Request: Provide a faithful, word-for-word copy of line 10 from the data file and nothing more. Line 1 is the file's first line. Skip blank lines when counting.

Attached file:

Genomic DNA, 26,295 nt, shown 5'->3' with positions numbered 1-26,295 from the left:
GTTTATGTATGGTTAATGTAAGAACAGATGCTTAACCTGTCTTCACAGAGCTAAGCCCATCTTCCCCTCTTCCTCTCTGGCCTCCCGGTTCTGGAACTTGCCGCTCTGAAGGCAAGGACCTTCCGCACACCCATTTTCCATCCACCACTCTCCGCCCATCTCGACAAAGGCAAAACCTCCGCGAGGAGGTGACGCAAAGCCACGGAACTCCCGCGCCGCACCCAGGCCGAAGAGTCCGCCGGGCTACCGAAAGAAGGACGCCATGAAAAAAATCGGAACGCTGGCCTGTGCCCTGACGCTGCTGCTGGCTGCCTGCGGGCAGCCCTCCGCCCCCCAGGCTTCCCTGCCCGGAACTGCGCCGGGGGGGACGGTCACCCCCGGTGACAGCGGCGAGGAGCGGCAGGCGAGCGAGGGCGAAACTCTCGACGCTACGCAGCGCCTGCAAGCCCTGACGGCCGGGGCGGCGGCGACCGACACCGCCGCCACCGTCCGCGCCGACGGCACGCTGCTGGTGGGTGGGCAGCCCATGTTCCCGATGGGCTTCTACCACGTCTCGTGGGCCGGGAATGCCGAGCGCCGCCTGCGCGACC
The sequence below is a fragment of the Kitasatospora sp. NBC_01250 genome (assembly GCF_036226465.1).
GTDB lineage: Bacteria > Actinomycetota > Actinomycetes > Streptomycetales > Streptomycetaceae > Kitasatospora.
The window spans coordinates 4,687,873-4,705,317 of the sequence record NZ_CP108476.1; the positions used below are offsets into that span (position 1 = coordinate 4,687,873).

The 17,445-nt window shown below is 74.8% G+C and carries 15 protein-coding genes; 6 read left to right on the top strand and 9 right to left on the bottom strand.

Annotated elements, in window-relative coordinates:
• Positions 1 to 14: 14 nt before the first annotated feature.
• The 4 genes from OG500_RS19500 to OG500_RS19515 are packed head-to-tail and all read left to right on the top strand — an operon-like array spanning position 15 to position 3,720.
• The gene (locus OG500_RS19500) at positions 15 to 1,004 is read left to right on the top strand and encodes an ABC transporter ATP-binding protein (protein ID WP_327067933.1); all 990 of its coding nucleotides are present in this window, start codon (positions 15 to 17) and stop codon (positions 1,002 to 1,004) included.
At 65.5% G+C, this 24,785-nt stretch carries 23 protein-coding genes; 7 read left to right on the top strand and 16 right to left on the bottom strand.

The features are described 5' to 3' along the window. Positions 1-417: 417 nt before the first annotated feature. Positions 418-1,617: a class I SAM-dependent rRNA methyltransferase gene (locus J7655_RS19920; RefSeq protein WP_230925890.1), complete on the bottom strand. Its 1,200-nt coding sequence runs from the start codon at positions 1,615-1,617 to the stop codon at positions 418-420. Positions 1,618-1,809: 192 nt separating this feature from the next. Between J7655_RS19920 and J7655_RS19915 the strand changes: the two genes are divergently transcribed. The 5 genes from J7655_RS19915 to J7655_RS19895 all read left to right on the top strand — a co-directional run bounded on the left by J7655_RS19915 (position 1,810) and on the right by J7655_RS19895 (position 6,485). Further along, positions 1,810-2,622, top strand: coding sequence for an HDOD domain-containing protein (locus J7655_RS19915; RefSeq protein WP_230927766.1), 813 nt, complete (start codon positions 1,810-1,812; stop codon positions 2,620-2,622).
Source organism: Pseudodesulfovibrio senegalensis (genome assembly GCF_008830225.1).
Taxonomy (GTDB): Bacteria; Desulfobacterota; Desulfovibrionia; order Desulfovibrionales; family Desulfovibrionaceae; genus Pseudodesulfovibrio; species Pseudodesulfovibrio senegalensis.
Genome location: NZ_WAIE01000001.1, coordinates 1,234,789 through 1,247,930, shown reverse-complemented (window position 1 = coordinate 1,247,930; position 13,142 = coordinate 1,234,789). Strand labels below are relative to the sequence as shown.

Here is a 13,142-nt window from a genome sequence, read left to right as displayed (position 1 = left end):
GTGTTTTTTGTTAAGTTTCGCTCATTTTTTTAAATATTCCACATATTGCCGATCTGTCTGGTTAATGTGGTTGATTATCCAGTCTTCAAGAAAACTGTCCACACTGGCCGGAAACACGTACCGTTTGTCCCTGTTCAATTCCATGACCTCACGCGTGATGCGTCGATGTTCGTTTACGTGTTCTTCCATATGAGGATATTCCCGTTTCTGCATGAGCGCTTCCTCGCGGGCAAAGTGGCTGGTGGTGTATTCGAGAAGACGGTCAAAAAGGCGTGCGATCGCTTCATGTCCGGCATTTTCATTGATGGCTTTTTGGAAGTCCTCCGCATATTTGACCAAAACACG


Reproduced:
• The gene (locus OG500_RS19500) at positions 15 to 1,004 is read left to right on the top strand and encodes an ABC transporter ATP-binding protein (protein ID WP_327067933.1); all 990 of its coding nucleotides are present in this window, start codon (positions 15 to 17) and stop codon (positions 1,002 to 1,004) included.